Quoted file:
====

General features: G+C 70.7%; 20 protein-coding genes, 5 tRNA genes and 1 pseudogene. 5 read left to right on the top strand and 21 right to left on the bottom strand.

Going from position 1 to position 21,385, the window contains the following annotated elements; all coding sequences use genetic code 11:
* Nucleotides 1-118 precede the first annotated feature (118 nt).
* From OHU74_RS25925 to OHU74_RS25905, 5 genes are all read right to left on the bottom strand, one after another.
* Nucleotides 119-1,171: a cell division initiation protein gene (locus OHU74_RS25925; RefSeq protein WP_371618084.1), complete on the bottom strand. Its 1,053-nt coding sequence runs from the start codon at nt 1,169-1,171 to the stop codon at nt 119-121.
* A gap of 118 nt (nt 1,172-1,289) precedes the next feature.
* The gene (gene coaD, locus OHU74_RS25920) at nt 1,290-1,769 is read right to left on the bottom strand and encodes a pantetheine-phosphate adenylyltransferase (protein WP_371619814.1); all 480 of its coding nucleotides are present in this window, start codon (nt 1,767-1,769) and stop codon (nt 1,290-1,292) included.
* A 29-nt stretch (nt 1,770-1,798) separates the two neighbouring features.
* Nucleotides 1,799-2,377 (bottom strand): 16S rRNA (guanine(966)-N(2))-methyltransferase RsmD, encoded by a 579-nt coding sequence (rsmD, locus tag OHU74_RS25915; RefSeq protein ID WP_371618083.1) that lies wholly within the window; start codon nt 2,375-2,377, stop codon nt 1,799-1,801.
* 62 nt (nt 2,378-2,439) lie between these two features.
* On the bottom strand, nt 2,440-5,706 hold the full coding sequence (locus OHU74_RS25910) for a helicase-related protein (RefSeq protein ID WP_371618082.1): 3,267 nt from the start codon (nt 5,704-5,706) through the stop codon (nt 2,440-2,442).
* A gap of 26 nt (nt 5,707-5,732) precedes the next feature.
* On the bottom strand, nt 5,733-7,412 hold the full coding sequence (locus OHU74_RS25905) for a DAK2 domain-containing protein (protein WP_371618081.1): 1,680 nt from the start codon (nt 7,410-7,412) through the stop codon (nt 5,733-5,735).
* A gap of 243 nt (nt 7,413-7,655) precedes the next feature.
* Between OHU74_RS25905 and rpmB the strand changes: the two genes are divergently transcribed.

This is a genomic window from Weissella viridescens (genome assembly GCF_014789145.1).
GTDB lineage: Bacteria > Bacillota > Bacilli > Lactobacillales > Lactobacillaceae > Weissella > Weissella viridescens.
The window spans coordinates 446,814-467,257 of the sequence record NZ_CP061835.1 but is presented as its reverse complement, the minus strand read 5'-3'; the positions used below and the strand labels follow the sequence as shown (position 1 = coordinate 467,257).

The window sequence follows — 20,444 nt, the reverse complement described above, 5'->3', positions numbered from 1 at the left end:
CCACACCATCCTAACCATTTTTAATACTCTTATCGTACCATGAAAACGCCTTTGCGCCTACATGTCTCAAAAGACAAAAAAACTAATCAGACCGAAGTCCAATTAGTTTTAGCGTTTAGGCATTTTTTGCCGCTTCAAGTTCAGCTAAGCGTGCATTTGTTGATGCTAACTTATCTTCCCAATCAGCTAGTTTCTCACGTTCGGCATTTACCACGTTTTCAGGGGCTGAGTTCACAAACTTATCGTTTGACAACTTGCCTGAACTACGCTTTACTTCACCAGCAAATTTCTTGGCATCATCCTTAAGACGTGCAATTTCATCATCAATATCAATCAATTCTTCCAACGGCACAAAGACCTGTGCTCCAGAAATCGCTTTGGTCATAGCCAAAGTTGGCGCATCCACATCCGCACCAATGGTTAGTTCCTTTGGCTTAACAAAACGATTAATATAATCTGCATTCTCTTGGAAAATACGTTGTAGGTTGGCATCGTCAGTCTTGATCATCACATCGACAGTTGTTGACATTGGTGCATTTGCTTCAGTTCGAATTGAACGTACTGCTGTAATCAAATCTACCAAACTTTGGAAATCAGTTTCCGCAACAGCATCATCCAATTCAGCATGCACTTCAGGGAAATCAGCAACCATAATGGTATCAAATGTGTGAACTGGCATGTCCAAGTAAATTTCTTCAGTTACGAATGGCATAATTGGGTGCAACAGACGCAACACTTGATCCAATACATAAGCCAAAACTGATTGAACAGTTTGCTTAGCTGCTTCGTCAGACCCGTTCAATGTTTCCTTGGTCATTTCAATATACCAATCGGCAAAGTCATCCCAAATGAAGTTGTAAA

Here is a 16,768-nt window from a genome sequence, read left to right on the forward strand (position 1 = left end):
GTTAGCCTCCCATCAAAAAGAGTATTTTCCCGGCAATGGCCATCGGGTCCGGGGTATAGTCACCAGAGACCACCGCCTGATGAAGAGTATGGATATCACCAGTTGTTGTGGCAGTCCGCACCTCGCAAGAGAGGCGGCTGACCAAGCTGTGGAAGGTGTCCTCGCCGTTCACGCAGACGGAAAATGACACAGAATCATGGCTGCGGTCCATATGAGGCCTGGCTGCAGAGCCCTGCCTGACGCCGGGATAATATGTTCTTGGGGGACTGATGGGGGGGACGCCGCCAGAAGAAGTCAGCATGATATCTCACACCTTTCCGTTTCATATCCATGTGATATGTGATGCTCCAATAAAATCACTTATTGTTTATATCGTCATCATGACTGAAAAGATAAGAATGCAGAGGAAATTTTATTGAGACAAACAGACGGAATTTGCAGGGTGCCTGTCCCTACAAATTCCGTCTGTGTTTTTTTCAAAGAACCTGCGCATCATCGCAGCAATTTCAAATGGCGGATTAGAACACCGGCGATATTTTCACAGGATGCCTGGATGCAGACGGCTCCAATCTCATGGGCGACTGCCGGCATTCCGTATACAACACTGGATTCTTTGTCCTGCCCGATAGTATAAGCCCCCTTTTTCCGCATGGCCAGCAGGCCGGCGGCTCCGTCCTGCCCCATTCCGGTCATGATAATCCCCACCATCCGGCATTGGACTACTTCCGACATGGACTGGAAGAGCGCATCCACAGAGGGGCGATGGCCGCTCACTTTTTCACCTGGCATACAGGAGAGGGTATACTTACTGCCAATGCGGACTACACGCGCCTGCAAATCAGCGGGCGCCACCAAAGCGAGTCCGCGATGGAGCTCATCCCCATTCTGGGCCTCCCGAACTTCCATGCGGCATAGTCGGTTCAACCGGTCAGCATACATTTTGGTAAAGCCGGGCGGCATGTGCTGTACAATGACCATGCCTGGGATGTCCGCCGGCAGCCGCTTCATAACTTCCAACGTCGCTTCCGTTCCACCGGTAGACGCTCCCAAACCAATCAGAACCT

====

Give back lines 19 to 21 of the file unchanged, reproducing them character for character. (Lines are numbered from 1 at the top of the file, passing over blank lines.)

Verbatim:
The window sequence follows — 20,444 nt, the reverse complement described above, 5'->3', positions numbered from 1 at the left end:
CCACACCATCCTAACCATTTTTAATACTCTTATCGTACCATGAAAACGCCTTTGCGCCTACATGTCTCAAAAGACAAAAAAACTAATCAGACCGAAGTCCAATTAGTTTTAGCGTTTAGGCATTTTTTGCCGCTTCAAGTTCAGCTAAGCGTGCATTTGTTGATGCTAACTTATCTTCCCAATCAGCTAGTTTCTCACGTTCGGCATTTACCACGTTTTCAGGGGCTGAGTTCACAAACTTATCGTTTGACAACTTGCCTGAACTACGCTTTACTTCACCAGCAAATTTCTTGGCATCATCCTTAAGACGTGCAATTTCATCATCAATATCAATCAATTCTTCCAACGGCACAAAGACCTGTGCTCCAGAAATCGCTTTGGTCATAGCCAAAGTTGGCGCATCCACATCCGCACCAATGGTTAGTTCCTTTGGCTTAACAAAACGATTAATATAATCTGCATTCTCTTGGAAAATACGTTGTAGGTTGGCATCGTCAGTCTTGATCATCACATCGACAGTTGTTGACATTGGTGCATTTGCTTCAGTTCGAATTGAACGTACTGCTGTAATCAAATCTACCAAACTTTGGAAATCAGTTTCCGCAACAGCATCATCCAATTCAGCATGCACTTCAGGGAAATCAGCAACCATAATGGTATCAAATGTGTGAACTGGCATGTCCAAGTAAATTTCTTCAGTTACGAATGGCATAATTGGGTGCAACAGACGCAACACTTGATCCAATACATAAGCCAAAACTGATTGAACAGTTTGCTTAGCTGCTTCGTCAGACCCGTTCAATGTTTCCTTGGTCATTTCAATATACCAATCGGCAAAGTCATCCCAAATGAAGTTGTAAA

Here is a 16,768-nt window from a genome sequence, read left to right on the forward strand (position 1 = left end):